For conflict theorists, there are two key dimensions to the debate over same-sex marriage—one ideological and the other economic. Dominant groups (in this instance, heterosexuals) wish for their worldview—which embraces traditional marriage and the nuclear family—to win out over what they see as the intrusion of a secular, individually driven worldview. On the other hand, many gay and lesbian activists argue that legal marriage is a fundamental right that cannot be denied based on sexual orientation and that, historically, there already exists a precedent for changes to marriage laws: the 1960s legalization of formerly forbidden interracial marriages is one example.
From an economic perspective, activists in favor of same-sex marriage point out that legal marriage brings with it certain entitlements, many of which are financial in nature, like Social Security benefits and medical insurance (Solmonese 2008). Denial of these benefits to gay couples is wrong, they argue. Conflict theory suggests that as long as heterosexuals and homosexuals struggle over these social and financial resources, there will be some degree of conflict.
According to my own worldview opinion, spirituality would be a higher functioning and intentional and intelligent energy in the metaphysical that has a connection to the origin of creativity and theoretical function of life in time space for a specified period. “Spirituality offers a worldview that suggests there is more to life than just what people experience on a sensory and physical level” (Scott PhD, 2022, paragraph 2). I feel there is social pressure to align with different worldviews to have a sense of belonging or to be accepted by certain groups. I think everyone could be wrong and right. Perhaps it is plausible that the collective ideas and theories may all have a little bit of truth in each one. What is truth, relatively speaking, when each of us experience reality in a way that is unlike any other person? I think I do not know enough or have not developed enough about personal spirituality to have a fixed idea about it. What I believe right now is subject to change with the influx of new information, however it may come. My conception of spirituality is more fluid, curious and one of open-mindedness. I think this will help me in rendering nonbiased care that is free of judgement. Staying curious is a self-teaching aid to help me digest things that may or may not make sense to me logically on a personal level. What I can understand about patients and their belief is there is a correlation between religious beliefs or spirituality and positive health outcomes. So, it is very important to respect a patient’s preferences and incorporate them into their care. Sometimes the difference between positive and negative health outcomes is a patients belief system when medical professionals have done and are doing everything to provide the highest quality of care available. “The question of whether truth, ethics and morality transcends individual, cultural and historical boundaries never gets satisfactorily answered (KUMAR, 2004, page 2).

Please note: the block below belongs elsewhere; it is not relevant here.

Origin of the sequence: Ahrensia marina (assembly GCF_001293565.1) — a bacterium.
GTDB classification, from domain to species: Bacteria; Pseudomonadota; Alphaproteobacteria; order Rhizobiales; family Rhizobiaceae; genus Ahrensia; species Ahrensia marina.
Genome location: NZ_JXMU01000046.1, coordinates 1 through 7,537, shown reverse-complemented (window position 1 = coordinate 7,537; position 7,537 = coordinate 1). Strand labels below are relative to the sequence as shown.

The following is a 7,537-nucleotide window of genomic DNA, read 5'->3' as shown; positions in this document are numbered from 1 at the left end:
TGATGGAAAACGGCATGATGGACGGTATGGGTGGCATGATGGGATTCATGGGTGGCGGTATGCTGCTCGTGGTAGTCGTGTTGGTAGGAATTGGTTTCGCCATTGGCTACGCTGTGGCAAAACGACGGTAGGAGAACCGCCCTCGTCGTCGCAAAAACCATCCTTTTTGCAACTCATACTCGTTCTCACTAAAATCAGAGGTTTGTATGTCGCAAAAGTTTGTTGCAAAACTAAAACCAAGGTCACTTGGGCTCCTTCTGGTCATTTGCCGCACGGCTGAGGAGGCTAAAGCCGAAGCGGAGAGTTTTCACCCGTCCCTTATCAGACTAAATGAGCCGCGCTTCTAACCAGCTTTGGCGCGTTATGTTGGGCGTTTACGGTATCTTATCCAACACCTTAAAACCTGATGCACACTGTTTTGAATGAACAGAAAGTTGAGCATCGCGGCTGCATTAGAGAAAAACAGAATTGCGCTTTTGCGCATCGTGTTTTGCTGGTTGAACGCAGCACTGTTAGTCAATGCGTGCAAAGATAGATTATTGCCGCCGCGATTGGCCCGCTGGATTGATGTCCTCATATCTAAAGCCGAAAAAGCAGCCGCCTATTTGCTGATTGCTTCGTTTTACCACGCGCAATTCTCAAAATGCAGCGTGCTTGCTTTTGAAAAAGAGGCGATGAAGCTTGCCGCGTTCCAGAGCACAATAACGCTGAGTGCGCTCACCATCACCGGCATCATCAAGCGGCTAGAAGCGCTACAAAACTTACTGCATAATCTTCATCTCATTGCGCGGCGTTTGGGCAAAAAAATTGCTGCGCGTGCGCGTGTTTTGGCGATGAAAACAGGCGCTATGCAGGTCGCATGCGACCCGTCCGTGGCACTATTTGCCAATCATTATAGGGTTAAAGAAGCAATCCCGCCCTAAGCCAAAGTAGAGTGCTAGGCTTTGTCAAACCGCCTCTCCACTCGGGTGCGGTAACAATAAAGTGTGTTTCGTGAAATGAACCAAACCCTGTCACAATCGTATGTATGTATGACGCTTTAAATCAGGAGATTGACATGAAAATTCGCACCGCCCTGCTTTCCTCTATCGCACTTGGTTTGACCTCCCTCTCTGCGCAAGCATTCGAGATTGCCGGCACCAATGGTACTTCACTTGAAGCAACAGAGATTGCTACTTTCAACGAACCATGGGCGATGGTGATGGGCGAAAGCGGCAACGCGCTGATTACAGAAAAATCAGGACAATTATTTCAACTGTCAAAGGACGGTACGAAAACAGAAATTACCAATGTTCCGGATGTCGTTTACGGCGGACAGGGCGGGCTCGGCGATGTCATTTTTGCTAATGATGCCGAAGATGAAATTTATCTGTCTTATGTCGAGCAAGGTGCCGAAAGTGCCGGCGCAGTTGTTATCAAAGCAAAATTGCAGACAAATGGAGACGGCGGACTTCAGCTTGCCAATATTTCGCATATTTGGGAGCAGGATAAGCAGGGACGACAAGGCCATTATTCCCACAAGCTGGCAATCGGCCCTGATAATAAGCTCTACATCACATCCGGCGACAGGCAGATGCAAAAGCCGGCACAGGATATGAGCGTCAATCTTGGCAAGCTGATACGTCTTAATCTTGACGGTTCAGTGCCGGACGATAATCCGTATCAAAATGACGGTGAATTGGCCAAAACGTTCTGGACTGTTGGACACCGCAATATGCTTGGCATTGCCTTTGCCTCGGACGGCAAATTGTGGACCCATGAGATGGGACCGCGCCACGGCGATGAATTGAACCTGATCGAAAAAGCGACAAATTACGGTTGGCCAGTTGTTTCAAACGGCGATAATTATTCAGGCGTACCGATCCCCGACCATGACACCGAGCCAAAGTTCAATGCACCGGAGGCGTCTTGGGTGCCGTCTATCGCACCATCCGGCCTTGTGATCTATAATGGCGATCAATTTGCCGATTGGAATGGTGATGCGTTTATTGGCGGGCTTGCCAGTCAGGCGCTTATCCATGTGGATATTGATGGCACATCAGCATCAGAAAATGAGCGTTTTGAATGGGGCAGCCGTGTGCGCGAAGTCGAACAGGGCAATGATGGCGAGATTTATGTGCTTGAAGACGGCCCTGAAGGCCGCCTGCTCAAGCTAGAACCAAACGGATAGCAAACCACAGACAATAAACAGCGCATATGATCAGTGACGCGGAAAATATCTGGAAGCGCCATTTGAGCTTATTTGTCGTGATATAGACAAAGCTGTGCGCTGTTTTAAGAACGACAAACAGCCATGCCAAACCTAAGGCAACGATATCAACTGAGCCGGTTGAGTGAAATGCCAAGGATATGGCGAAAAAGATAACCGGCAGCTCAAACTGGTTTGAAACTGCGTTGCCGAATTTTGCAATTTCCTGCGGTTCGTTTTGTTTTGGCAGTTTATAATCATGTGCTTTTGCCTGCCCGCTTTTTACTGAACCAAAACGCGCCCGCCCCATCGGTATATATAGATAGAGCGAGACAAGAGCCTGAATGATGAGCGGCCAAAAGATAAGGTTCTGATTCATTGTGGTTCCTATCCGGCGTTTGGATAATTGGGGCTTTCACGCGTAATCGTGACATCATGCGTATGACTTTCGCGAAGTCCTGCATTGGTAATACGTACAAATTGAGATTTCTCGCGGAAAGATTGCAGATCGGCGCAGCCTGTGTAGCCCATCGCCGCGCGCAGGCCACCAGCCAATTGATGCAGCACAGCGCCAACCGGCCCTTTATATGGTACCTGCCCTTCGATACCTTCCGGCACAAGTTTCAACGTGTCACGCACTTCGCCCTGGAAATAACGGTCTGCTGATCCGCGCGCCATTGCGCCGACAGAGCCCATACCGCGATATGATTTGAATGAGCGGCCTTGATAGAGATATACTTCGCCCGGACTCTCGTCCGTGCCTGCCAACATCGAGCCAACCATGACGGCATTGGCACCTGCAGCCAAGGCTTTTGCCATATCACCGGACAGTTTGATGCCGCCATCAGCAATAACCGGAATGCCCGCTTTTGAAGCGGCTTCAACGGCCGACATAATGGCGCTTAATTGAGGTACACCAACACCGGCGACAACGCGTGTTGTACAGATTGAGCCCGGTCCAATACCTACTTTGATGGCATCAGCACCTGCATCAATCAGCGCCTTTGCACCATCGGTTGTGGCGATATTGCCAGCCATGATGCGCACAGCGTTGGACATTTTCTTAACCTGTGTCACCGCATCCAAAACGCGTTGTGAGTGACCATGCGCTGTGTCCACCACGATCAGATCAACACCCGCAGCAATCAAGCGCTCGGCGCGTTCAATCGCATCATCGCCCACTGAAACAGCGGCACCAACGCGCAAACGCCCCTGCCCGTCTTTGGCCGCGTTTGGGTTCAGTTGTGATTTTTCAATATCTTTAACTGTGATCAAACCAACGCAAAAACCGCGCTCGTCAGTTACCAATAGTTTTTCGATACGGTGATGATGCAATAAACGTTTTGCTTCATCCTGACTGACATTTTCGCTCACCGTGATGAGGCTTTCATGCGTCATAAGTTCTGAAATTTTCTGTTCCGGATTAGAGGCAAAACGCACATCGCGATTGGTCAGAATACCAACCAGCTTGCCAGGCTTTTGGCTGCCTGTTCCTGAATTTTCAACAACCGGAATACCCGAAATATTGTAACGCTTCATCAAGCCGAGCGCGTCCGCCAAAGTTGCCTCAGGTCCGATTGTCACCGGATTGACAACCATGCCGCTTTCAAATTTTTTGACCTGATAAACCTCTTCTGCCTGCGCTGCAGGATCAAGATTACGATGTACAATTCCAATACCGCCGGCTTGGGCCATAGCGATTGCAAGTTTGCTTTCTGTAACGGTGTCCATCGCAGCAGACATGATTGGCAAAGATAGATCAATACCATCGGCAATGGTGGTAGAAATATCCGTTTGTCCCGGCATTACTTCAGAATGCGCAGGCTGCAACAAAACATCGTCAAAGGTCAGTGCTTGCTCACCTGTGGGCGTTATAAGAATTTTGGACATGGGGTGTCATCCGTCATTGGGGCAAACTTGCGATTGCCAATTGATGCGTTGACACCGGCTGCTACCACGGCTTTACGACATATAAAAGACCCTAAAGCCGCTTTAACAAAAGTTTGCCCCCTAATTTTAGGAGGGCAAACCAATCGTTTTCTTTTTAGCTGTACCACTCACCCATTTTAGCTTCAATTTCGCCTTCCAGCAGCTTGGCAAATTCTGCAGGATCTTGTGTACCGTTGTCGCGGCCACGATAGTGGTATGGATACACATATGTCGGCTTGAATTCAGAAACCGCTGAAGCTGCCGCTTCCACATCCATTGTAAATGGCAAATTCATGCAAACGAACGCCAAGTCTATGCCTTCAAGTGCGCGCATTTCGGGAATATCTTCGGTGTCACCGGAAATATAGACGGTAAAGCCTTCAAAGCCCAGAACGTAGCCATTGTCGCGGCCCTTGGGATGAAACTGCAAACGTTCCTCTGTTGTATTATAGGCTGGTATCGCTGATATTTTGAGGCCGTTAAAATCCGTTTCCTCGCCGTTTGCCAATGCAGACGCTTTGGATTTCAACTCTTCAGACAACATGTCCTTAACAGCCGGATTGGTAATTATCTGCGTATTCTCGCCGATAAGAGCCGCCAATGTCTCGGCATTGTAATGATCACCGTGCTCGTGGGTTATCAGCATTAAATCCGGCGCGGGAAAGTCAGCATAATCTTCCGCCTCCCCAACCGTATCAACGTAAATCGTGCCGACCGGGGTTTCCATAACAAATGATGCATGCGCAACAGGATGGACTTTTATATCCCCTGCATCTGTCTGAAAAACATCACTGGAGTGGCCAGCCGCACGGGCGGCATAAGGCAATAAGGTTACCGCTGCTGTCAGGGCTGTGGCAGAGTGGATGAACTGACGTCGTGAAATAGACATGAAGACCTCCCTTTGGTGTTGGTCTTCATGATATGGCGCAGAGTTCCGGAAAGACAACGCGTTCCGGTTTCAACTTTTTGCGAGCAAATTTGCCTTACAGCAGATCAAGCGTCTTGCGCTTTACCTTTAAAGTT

KUMAR, K. (2004). SPIRITUAL CARE. Journal of Christian Nursing, 21(1), 24–28. https://doi.org/10.1097/01.cnj.0000262275.10582.66
Scott PhD, E. (2022, August 19). Spirituality Can Improve Many Aspects of Your Life and Health. Verywell Mind. https://www.verywellmind.com/how-spirituality-can-benefit-mental-and-physical-health-3144807#:~:text=Spirituality%20offers%20a%20worldview%20that